Queue My Review

August 2, 2008

Review: Secret Diary of a Call Girl by Anonymous

Filed under: Review — Tags: , , , — kris012 @ 7:15 am
Secret Diary of a Call Girl by Anonymous

“Secret Diary of a Call Girl” is significantly different from any of the other books I’ve read for Queue My Review so far.  First, although there is a ton of sex in the book, it’s definitely not a romance.  And second, it’s non-fiction.  The author, writing under the pseudonym Belle de Jour, is unable to find work with her university degree and decides that the best way to afford her London rent is to become a high-class prostitute.

Belle writes about her job in a witty, charming, and amazingly frank manner.  She is clearly not ashamed of her job and doesn’t mince any words about describing her experiences.  Belle juxtaposes the tales of her clients with updates about the progress of her relationship with her boyfriend (who knows about Belle’s job).

While I found the book interesting (and certainly a change from what I typically read), it seems like Belle and her editor thought the risqué subject matter and her charismatic inner voice would override any other flaws in the book.  For one, I thought the diary format was awkward and odd and later learned that much of the material had been previously published as Belle’s blog entries.  While that style may work online, it was unnecessarily distracting to me in a book format.  The story meanders around, eventually getting around to the various topics in no particular order (such as Belle’s decision to become a call girl, how she actually got into the trade, her first appointment, etc.).  Also, Belle often tells her story through flashbacks, but doesn’t do a good job of identifying if the action is “current” or if it is part of the back story.  I frequently read the events thinking they happened on a particular day, only to realize at the end of the entry that she was describing something from several months (or even years) ago.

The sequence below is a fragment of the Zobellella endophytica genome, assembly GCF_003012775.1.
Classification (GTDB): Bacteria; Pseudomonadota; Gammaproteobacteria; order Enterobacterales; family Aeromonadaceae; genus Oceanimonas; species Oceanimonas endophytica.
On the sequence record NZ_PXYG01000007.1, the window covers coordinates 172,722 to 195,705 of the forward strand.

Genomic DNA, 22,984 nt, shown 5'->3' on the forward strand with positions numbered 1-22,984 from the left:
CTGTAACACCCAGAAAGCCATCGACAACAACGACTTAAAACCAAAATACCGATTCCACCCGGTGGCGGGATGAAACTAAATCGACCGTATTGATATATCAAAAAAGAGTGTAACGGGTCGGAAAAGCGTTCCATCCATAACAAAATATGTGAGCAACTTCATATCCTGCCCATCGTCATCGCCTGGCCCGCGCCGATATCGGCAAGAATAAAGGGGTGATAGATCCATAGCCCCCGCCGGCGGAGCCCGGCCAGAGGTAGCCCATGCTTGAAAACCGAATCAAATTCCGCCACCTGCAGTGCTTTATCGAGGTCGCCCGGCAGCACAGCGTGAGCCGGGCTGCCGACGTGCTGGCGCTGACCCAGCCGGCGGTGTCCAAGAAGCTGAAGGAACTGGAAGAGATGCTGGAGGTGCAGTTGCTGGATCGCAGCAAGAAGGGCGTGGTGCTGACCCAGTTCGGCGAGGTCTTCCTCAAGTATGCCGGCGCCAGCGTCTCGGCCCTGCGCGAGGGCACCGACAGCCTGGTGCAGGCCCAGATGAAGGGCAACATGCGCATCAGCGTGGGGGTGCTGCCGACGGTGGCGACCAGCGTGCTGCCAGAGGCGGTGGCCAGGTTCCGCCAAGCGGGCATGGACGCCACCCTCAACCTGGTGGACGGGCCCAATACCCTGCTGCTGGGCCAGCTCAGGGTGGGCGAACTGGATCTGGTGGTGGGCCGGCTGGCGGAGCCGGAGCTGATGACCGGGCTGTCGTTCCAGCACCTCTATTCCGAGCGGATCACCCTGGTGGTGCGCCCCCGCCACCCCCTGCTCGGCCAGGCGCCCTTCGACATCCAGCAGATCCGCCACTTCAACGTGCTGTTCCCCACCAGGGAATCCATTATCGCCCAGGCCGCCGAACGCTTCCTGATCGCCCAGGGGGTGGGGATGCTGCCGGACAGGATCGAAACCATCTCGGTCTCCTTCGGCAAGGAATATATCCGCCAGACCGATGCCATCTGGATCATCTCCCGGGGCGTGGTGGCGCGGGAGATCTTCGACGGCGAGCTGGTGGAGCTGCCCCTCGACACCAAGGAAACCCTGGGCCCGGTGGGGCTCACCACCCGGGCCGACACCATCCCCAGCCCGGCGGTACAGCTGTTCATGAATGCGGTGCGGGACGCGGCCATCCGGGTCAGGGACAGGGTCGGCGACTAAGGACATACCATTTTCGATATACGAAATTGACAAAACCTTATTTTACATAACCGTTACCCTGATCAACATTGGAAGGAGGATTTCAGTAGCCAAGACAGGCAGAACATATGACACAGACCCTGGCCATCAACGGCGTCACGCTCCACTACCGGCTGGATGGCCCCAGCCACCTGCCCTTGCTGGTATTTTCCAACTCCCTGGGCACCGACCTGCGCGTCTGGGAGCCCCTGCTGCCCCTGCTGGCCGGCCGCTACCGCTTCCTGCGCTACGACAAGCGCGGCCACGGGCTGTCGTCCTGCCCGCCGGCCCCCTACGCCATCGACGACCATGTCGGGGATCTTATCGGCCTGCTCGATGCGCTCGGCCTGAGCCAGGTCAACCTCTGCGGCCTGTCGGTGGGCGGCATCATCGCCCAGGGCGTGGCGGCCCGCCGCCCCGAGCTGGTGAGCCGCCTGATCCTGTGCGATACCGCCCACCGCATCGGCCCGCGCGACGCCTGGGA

The other major downfall of a non-fiction book is that it’s based on real life.  Compared to fiction stories where authors create their own plot points, a memoir writer just can’t (or shouldn’t) make up additional information to increase the “interesting” parts of the book (this point was clearly shown during the James Frey debacle over “Million Little Pieces”).  After a while, Belle’s encounters with her clients all start to seem the same and are somewhat boring.  And at the end, there was no real resolution about what Belle intends to do in the future.  Her interest in being a call girl falters, but there’s no real decision made about whether she is planning to continue her career or to stop.  The book ended without any conclusion one way or the other, which was irritating to me.

It may be obvious, but I do need to say outright this book is not for anybody with delicate sensibilities about sex.  There is a lot of it and the descriptions can be fairly graphic.  Still, one thing I enjoy about books is their ability to show me new and different ways of experiencing the world.  Taken from that perspective, Belle de Jour’s “Secret Diary of a Call Girl” succeeded in sharing (in a humorous way) the details of a way of life I knew little about.


Reviewed by Kristina


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